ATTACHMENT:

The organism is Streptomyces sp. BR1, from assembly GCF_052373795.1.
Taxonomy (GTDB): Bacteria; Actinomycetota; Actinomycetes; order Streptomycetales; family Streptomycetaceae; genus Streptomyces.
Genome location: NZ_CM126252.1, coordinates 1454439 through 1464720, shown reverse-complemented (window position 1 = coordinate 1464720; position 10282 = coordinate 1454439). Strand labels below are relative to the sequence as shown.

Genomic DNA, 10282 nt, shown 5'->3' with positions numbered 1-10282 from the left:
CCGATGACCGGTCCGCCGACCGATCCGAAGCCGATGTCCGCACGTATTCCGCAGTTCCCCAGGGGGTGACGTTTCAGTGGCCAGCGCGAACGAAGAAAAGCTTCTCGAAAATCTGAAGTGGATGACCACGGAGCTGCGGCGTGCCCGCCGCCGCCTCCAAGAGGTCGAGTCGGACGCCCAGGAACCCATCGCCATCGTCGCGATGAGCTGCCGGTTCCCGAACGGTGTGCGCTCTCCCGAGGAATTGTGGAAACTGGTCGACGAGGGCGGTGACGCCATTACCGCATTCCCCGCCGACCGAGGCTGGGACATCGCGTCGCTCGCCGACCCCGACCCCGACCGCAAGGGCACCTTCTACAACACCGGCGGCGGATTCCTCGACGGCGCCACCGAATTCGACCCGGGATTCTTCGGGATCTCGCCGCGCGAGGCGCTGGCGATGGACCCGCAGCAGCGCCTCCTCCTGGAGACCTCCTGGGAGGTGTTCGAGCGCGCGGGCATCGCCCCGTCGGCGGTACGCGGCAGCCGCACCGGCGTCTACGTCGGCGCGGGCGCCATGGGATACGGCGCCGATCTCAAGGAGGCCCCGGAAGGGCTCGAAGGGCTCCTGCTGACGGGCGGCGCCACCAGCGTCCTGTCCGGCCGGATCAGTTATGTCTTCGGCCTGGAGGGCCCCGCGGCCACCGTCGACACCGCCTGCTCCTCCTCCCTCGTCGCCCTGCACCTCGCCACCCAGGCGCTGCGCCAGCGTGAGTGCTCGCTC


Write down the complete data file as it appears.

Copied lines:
The organism is Streptomyces sp. BR1, from assembly GCF_052373795.1.
Taxonomy (GTDB): Bacteria; Actinomycetota; Actinomycetes; order Streptomycetales; family Streptomycetaceae; genus Streptomyces.
Genome location: NZ_CM126252.1, coordinates 1454439 through 1464720, shown reverse-complemented (window position 1 = coordinate 1464720; position 10282 = coordinate 1454439). Strand labels below are relative to the sequence as shown.

Genomic DNA, 10282 nt, shown 5'->3' with positions numbered 1-10282 from the left:
CCGATGACCGGTCCGCCGACCGATCCGAAGCCGATGTCCGCACGTATTCCGCAGTTCCCCAGGGGGTGACGTTTCAGTGGCCAGCGCGAACGAAGAAAAGCTTCTCGAAAATCTGAAGTGGATGACCACGGAGCTGCGGCGTGCCCGCCGCCGCCTCCAAGAGGTCGAGTCGGACGCCCAGGAACCCATCGCCATCGTCGCGATGAGCTGCCGGTTCCCGAACGGTGTGCGCTCTCCCGAGGAATTGTGGAAACTGGTCGACGAGGGCGGTGACGCCATTACCGCATTCCCCGCCGACCGAGGCTGGGACATCGCGTCGCTCGCCGACCCCGACCCCGACCGCAAGGGCACCTTCTACAACACCGGCGGCGGATTCCTCGACGGCGCCACCGAATTCGACCCGGGATTCTTCGGGATCTCGCCGCGCGAGGCGCTGGCGATGGACCCGCAGCAGCGCCTCCTCCTGGAGACCTCCTGGGAGGTGTTCGAGCGCGCGGGCATCGCCCCGTCGGCGGTACGCGGCAGCCGCACCGGCGTCTACGTCGGCGCGGGCGCCATGGGATACGGCGCCGATCTCAAGGAGGCCCCGGAAGGGCTCGAAGGGCTCCTGCTGACGGGCGGCGCCACCAGCGTCCTGTCCGGCCGGATCAGTTATGTCTTCGGCCTGGAGGGCCCCGCGGCCACCGTCGACACCGCCTGCTCCTCCTCCCTCGTCGCCCTGCACCTCGCCACCCAGGCGCTGCGCCAGCGTGAGTGCTCGCTC